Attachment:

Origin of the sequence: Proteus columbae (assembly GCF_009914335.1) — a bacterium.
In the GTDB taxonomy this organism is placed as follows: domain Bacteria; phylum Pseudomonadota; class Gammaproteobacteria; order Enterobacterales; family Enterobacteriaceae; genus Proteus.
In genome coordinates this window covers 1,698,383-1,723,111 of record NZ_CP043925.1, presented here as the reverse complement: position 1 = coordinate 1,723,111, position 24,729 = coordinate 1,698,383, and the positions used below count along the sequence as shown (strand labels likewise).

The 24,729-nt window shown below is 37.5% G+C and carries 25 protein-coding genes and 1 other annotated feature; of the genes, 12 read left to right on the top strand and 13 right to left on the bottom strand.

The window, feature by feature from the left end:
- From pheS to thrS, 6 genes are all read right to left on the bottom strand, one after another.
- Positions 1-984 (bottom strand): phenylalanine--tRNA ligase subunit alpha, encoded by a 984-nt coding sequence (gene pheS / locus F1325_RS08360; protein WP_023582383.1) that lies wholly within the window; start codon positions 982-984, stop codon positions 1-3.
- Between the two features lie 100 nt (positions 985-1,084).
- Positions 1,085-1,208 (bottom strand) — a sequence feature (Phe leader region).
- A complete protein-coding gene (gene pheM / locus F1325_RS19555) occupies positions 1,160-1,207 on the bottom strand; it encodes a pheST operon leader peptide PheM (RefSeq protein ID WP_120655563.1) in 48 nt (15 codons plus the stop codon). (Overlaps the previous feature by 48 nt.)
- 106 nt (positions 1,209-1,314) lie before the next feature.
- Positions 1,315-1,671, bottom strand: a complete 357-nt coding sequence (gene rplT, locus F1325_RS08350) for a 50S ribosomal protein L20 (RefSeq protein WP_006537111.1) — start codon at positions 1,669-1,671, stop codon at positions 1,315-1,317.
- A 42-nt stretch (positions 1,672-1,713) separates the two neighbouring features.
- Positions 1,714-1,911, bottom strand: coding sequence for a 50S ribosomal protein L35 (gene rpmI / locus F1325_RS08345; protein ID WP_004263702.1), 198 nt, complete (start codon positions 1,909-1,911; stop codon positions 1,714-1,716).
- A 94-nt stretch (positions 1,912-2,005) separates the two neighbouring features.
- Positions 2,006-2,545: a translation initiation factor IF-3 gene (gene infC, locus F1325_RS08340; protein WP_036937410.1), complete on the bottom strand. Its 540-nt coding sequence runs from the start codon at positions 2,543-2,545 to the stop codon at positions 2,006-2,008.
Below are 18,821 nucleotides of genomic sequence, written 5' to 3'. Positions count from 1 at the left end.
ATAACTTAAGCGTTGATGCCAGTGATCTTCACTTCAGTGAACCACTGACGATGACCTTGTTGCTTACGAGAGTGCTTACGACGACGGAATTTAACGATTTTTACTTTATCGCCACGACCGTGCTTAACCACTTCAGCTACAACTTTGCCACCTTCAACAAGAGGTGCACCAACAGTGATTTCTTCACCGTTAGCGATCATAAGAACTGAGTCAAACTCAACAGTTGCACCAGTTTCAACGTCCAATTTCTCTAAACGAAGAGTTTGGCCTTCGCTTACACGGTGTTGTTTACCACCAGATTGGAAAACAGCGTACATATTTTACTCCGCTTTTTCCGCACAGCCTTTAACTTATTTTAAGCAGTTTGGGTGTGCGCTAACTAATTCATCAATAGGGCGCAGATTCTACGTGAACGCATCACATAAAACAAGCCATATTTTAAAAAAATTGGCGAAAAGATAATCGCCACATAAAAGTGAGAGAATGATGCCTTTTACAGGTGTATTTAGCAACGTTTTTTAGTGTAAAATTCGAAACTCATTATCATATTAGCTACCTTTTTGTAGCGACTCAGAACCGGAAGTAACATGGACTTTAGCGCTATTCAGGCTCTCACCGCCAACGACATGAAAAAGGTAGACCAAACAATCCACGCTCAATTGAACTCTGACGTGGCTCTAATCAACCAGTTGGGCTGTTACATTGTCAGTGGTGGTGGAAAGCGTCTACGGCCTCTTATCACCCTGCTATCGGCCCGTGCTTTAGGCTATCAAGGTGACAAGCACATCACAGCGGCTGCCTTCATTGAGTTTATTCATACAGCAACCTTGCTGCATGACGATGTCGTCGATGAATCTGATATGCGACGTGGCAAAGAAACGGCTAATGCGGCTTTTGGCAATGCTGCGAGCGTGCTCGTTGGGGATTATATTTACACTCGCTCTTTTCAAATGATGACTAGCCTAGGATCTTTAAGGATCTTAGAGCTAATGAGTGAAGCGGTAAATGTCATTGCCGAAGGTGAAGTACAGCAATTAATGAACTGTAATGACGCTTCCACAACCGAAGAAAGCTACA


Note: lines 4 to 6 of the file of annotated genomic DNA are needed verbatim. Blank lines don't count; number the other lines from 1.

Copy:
The 24,729-nt window shown below is 37.5% G+C and carries 25 protein-coding genes and 1 other annotated feature; of the genes, 12 read left to right on the top strand and 13 right to left on the bottom strand.

The window, feature by feature from the left end:
- From pheS to thrS, 6 genes are all read right to left on the bottom strand, one after another.